Nichomachus of Gerasa

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(fl. ca. A.D. 100)

mathematics, harmonics.

That Nicomachus was from Gerasa probably the city in Palestine, is known from Lucian (Philopatris, 12), from scholia to his commentator Philoponus, and from some manuscripts that contain Nicomachus’ works. The period of his activity is determined by inference. In his Manual of Harmonics Nicomachus mentions Thrasyllus, who died in A.D. 36; Apuleius, born about A.D. 125, is said to have translated the Introduction to Arithmetic into Latin; and a character in Lucian’s Philopatris says, “You calculate like Nicomachus,” Which shows that Lucian, born about A.D. 120, considered Nicomachus a famous man. 1 Porphyry mentions him, together with Moderatus and others, as a prominent member of the Pythagorean school, and this connection may also be seen in his writings. 2 Only two of his works are extant, Manual of Harmonics and Introduction to Arithmetic. He also wrote a Thelogumena arithmeticae, dealing with the mystic properties of numbers, and a larger work on music, some extracts of numbers, and a larger work on music, some extracts of which have survived.3 Other works are ascribed to him, but it is not certain that he wrote any of them.4

In the Manual of Harmonics, after an introductory chapter, Nicomachus deals with the musical note in chapters 2–4 and devotes the next five chapters to the octave. Chapter 10 deals with tuning principles based on the stretched string; chapter 11, with the extension of the octave to the two-octave range of the Greater Perfect System in the diatonic genus; and the work ends with a chapter in which, after restating the definitions of note, interval, and system, Nicomachus gives a survey of the Immutable System in the three genera: diatonic, chromatic, and enharmonic. He deals with notes, intervals, systems, and genera, the first four of the seven subdivisions of harmonics recognized by the ancients, but not with keys, modulation, or melodic composition. The treatise exhibits characteristics of both the Aristoxenian and the Pythagorean schools of music. To the influence of the latter must be ascribed Nicomachus’ assignment of number and numerical ratios to notes and intervals, his recognition of the indivisibility of the octave and the whole tone, and his notion that the musical consonances are in either multiple or superparticular ratios. But unlike Euclid, who attempts to prove musical propositions through mathematical theorems, Nicomachus seeks to show their validity by measurement of the lengths of strings. Hence his treatment of consonances and of musical genera, as well as his definition of the note, are Aristoxenian.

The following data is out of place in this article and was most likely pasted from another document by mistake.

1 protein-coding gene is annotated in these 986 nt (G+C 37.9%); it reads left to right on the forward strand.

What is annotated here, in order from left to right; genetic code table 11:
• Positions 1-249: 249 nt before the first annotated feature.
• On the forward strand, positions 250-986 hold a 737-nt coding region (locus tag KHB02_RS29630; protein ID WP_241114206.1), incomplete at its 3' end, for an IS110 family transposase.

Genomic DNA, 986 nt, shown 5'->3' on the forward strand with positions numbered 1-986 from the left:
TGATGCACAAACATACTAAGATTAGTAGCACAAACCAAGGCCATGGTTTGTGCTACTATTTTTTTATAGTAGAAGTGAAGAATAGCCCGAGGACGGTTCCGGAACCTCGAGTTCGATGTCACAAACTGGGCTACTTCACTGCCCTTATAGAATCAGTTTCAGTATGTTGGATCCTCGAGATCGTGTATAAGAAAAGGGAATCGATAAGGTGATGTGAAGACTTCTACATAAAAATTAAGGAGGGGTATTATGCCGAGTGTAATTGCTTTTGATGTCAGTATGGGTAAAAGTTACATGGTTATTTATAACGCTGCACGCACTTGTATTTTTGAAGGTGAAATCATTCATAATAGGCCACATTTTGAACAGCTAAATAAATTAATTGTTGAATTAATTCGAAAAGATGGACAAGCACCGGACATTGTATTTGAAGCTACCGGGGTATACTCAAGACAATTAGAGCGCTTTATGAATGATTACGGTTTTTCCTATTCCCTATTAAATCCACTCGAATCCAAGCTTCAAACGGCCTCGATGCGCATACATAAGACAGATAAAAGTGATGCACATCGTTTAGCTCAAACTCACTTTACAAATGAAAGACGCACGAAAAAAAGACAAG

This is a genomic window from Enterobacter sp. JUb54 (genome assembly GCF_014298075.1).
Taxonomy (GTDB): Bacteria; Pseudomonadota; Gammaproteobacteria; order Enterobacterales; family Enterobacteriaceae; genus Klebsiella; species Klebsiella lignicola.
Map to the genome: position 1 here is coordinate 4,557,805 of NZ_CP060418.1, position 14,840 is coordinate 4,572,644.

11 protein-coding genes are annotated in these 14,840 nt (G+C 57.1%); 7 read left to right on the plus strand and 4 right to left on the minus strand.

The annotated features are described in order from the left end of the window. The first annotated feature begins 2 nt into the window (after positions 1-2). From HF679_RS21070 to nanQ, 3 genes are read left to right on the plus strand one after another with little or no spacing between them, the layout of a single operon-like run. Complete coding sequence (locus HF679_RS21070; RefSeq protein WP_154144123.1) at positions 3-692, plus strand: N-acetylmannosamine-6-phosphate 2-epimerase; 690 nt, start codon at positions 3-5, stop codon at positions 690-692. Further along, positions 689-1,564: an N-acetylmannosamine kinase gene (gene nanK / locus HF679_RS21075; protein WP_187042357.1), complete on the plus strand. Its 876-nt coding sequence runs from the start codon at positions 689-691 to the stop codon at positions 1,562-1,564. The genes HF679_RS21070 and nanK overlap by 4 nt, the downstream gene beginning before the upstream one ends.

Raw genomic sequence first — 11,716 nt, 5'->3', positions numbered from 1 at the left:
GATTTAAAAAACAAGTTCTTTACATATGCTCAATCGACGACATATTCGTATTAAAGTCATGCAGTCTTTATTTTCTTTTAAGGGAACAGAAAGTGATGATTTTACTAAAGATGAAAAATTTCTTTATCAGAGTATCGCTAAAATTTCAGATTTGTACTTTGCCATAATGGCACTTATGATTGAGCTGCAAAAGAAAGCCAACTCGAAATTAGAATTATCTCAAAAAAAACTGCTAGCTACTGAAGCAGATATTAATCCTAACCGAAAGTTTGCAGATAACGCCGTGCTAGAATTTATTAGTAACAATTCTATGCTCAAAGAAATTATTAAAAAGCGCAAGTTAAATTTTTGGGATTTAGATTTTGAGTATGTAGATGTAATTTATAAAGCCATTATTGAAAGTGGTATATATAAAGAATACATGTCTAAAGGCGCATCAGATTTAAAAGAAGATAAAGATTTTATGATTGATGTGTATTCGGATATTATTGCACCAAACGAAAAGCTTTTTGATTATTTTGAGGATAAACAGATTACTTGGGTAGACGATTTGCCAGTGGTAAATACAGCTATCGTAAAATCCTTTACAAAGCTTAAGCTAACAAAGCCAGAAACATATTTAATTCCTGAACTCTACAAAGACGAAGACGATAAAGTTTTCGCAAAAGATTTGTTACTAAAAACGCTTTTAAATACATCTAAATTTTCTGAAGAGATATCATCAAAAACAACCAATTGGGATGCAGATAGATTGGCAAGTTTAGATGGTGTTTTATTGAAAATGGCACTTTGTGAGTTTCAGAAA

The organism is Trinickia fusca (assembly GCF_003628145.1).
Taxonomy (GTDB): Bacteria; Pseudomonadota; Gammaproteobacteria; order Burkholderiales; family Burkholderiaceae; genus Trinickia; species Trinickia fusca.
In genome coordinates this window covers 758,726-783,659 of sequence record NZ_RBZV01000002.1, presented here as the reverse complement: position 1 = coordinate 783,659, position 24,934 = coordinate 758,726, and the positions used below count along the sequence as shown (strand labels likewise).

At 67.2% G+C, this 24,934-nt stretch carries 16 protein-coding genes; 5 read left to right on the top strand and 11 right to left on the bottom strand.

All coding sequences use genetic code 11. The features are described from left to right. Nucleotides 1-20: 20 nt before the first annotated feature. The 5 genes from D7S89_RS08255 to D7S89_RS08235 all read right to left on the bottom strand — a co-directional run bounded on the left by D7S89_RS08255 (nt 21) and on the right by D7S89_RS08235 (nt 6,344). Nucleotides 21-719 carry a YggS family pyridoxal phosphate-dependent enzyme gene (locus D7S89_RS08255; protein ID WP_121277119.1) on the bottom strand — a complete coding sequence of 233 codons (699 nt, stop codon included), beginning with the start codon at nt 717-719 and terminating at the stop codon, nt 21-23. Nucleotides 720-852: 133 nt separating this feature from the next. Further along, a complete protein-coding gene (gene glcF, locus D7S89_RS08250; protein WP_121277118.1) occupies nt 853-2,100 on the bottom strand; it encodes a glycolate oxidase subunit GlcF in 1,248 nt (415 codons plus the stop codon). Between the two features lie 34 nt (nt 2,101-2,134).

The Introduction to Arithmetic is in two books. After six preliminary chapters devoted to the philosophical importance of mathematics, Nicomachus deals with number per se, relative number, plane and solid numbers, and proportions. He enunciates several definitions of number and then discusses its division into even and odd. He states the theorem that any integer is equal to half the sum of the two integers on each side of it and proceeds to give the classification of even numbers (even times even, odd times even, and even times odd), followed by that of odd numbers (prime, composite, and relative prime).5 The fundamental relations of number are equality and inequality, and the latter is divided into the greater and the less. The ratios of the greater are multiples, super-particulars, superpartients, multiple super particulars, and multiple superpartients; those of the less are the reciprocal ratios of these. Book I concludes with a general principle whereby all forms of inequality of ratio may be generated from a series of three equal terms.6 At the beginning of the second book the reverse principle is given. It is followed by detailed treatments of squares, cubes, and polygonal numbers. Nicomachus divides proportions into disjunct and continuous, and describes ten types. He presents no abstract proofs (as are found in Euclid’s Elements, VII-IX), and he limits himself for the most part to the enunciation of principles followed by examples with specific numbers.7 On one occasion this method leads to a serious mistake,8 but there are many other mistakes which are independent of the method of exposition—for example, his inclusion of composite numbers, a class which belongs to all numbers, as a species of the odd. Yet despite its notorious shortcomings, the treatise was influential until the sixteenth century and gave its author the undeserved reputation of being a great mathematician.